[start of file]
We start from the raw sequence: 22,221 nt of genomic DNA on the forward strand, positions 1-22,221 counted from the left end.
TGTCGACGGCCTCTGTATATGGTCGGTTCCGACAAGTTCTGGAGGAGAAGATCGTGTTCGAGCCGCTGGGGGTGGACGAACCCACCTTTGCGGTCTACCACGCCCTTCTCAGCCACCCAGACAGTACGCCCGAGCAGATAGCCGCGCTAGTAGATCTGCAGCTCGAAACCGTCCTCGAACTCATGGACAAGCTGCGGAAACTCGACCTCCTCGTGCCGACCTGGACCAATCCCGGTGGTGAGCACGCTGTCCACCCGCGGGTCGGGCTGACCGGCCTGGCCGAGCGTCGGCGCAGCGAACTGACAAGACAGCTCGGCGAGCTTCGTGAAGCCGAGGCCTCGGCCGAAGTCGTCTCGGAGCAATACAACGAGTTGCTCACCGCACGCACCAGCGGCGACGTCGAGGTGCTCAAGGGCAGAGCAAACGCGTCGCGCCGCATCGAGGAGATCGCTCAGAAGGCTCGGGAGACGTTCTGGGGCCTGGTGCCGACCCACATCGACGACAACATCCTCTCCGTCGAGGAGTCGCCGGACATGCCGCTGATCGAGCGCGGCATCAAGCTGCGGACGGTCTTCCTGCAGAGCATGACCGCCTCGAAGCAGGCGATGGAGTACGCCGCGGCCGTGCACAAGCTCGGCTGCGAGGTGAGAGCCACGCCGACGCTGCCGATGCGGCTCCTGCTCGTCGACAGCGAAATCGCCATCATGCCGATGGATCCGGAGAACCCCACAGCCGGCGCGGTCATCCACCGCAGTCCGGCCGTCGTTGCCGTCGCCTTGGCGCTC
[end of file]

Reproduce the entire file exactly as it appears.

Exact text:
We start from the raw sequence: 22,221 nt of genomic DNA on the forward strand, positions 1-22,221 counted from the left end.
TGTCGACGGCCTCTGTATATGGTCGGTTCCGACAAGTTCTGGAGGAGAAGATCGTGTTCGAGCCGCTGGGGGTGGACGAACCCACCTTTGCGGTCTACCACGCCCTTCTCAGCCACCCAGACAGTACGCCCGAGCAGATAGCCGCGCTAGTAGATCTGCAGCTCGAAACCGTCCTCGAACTCATGGACAAGCTGCGGAAACTCGACCTCCTCGTGCCGACCTGGACCAATCCCGGTGGTGAGCACGCTGTCCACCCGCGGGTCGGGCTGACCGGCCTGGCCGAGCGTCGGCGCAGCGAACTGACAAGACAGCTCGGCGAGCTTCGTGAAGCCGAGGCCTCGGCCGAAGTCGTCTCGGAGCAATACAACGAGTTGCTCACCGCACGCACCAGCGGCGACGTCGAGGTGCTCAAGGGCAGAGCAAACGCGTCGCGCCGCATCGAGGAGATCGCTCAGAAGGCTCGGGAGACGTTCTGGGGCCTGGTGCCGACCCACATCGACGACAACATCCTCTCCGTCGAGGAGTCGCCGGACATGCCGCTGATCGAGCGCGGCATCAAGCTGCGGACGGTCTTCCTGCAGAGCATGACCGCCTCGAAGCAGGCGATGGAGTACGCCGCGGCCGTGCACAAGCTCGGCTGCGAGGTGAGAGCCACGCCGACGCTGCCGATGCGGCTCCTGCTCGTCGACAGCGAAATCGCCATCATGCCGATGGATCCGGAGAACCCCACAGCCGGCGCGGTCATCCACCGCAGTCCGGCCGTCGTTGCCGTCGCCTTGGCGCTC